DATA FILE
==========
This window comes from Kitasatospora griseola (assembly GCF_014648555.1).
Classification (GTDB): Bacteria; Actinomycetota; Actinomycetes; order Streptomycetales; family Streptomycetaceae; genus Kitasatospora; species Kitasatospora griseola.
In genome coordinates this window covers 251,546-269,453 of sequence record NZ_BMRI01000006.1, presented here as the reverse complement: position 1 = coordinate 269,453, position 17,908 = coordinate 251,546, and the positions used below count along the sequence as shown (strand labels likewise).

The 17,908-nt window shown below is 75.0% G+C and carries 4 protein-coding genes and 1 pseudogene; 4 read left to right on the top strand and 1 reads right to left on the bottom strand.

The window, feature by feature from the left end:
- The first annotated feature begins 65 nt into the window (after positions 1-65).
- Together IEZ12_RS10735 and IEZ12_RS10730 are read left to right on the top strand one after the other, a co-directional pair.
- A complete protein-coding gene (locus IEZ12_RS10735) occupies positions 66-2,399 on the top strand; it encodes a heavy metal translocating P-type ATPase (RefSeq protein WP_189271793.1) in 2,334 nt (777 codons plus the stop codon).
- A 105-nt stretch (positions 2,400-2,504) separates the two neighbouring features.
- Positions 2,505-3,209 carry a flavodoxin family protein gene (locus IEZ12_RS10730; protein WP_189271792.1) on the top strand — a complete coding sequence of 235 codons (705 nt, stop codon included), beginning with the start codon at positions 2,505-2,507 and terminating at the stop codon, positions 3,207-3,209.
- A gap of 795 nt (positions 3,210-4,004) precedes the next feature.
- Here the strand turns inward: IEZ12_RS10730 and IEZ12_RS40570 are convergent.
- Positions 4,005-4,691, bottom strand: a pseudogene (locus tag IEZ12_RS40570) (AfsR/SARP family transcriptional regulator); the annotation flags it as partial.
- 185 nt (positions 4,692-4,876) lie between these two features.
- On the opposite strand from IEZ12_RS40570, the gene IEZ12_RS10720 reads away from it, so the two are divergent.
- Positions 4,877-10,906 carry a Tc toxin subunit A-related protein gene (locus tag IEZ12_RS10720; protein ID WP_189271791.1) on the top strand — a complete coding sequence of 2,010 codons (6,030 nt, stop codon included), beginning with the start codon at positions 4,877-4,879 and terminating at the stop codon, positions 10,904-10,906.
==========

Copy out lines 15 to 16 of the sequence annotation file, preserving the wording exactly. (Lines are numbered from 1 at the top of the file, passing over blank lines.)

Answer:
- On the opposite strand from IEZ12_RS40570, the gene IEZ12_RS10720 reads away from it, so the two are divergent.
- Positions 4,877-10,906 carry a Tc toxin subunit A-related protein gene (locus tag IEZ12_RS10720; protein ID WP_189271791.1) on the top strand — a complete coding sequence of 2,010 codons (6,030 nt, stop codon included), beginning with the start codon at positions 4,877-4,879 and terminating at the stop codon, positions 10,904-10,906.